Then we have the "hermeneutic of continuity" approach which postulates that any ambiguity in the exhortation must be interpreted in the light of tradition. Catholic teaching on the matter at hand goes right back to the words of Our Lord and therefore it is not possible to change it. Here we have the likes of Archbishop Chaput, Bishop Philip Egan and others whom I deeply respect. The book under review follows this line.
We also have a traditionalist approach. Bishop Athanasius Schneider has said that an ecclesiastical authority that issues norms that provides admission to Holy Communion for those living in adultery arrogates to itself a right that God has not given it.
In our assessment of the current situation, we need to pray that we do not fall into the varied and iniquitous traps of Modernism, Sedevacantism and Pharisaism. By Pharisaism, I mean those people who have tried to circumvent the commandments by use of "pastoral" solutions. In my view, Cardinal Kasper and the bishops of Malta have fallen into this trap.
There are also those liberal Catholics who claim that we are bound by obedience to every word
of the Holy Father. This is laughable since these very same individuals spent years ridiculing Pope John Paul's
magisterial declarations on sexual ethics and "women priests." As for those tempted by Sedevacantism,
we must remember that the Church has had weak popes throughout her history. The Holy Father is not entirely to
be blamed for receiving his Jesuit formation at a time when the Jesuits were and are undergoing their worst crisis.
There is certainly the "smell of the sheep" about his approach, alas with more than a whiff of moribund
Having said all of this, it is essential to remind ourselves that there are much greater problems in the Church than whether we should be giving or not giving Holy Communion for the divorced and "re-married.".The authors of this important work have stated that "nowadays the main difficulty is not divorced persons living in a new union and asking for the sacraments, but rather the large number of couples who have utterly crossed off marriage as a prospect for life. Marriage rates have decreased sharply in Western cultured countries, and the Church has not yet been able to respond to a pastoral problem of such vast proportions." When the exhortation examines this broader aspect, it has much going for it. This is surely where our primary focus needs to be. The authors note: "The greatest infirmity lies in the fact that people getting married very often have a sentimental, romantic idea of love that is highly superficial and little Christian." They have an immature understanding of the vocation of marriage and they desperately need accompaniment. That is, those who have pastoral care over them need to meet them where they are at. This graduality of approach has nothing to do with bending the moral law to suit their personal circumstances. To quote the exhortation, they need "pastoral care...centred on the marriage bond."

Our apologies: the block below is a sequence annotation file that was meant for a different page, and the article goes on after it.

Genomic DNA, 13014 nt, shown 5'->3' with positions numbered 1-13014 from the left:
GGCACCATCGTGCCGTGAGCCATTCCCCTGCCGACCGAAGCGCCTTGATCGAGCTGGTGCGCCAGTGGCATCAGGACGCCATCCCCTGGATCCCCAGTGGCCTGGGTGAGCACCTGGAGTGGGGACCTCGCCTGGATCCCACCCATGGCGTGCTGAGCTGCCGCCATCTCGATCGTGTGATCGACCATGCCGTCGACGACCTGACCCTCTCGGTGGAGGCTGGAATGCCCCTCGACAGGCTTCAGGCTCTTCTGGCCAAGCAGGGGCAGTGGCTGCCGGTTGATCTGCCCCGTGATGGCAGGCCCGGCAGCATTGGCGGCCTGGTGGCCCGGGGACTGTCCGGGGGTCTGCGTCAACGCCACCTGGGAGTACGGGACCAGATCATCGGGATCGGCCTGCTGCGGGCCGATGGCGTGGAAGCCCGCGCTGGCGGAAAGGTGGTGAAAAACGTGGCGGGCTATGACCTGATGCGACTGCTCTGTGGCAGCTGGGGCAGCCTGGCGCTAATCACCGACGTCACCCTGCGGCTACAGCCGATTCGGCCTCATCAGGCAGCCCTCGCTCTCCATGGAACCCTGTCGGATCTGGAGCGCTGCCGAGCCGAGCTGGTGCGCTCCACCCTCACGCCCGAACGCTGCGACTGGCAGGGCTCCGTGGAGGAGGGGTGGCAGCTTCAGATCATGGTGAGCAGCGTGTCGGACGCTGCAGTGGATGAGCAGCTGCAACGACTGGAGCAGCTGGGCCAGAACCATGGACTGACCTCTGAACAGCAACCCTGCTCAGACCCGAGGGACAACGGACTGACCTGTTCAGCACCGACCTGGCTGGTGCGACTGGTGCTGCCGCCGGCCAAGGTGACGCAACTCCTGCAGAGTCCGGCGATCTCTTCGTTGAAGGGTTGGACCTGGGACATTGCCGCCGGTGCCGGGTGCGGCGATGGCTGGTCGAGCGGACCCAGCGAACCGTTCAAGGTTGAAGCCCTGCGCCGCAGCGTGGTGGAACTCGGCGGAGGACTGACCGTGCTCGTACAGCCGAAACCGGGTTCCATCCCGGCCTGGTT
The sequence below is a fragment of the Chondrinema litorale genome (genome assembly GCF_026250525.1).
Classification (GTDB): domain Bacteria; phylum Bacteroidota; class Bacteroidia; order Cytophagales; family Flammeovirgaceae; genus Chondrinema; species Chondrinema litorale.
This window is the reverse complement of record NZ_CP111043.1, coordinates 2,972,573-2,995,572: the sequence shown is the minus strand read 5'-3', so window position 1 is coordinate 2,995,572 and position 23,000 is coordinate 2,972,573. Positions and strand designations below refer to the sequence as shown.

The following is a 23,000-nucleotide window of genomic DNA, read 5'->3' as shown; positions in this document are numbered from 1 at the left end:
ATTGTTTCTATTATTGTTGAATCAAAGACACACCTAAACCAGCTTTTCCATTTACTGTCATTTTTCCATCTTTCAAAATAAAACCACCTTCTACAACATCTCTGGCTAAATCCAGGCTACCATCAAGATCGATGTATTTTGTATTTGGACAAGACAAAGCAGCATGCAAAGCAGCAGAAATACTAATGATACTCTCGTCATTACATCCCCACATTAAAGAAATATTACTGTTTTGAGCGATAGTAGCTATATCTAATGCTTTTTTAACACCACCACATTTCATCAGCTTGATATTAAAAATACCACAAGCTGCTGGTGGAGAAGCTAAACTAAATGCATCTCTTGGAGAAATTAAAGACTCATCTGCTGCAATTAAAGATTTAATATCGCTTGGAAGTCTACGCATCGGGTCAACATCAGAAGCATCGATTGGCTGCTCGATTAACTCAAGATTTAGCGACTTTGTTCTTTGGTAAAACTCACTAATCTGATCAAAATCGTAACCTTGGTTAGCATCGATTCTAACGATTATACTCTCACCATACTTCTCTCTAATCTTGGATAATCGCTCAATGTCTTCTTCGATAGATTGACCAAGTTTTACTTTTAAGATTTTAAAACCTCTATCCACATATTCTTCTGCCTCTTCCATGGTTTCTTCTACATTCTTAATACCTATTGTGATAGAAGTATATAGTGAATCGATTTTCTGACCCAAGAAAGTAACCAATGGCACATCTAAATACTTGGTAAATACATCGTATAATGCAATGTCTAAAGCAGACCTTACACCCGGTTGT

The authors note that integration for some may be a "difficult journey." But there
is a real difference between proceeding down that difficult path and staying put in adulterous unions while believing
that the commandments are "ideals" that can never be achieved in this life. This view has more than a
whiff of Calvinism about it. It is an error to teach that the commandments are impossible to follow. But in order
to do this, we need God's help. Many readers of Amoris Laetitia
have noticed that the word "grace" is not exactly at the forefront. In a given situation, we always need
discernment. But the process of authentic discernment can never contradict the commandments.
A good priest told me that there is much that is good in Amoris Laetitia. We should just ignore the controversial parts. I was reminded of Fr Thwaites's observation that one should not eat a slice of cake, however delicious, if there is even a tiny amount of poison in the middle! In order to be possessed by "laetitia" our "amoris" needs to be in complete harmony with "veritas." I do not believe that the Holy Father has achieved this project as yet.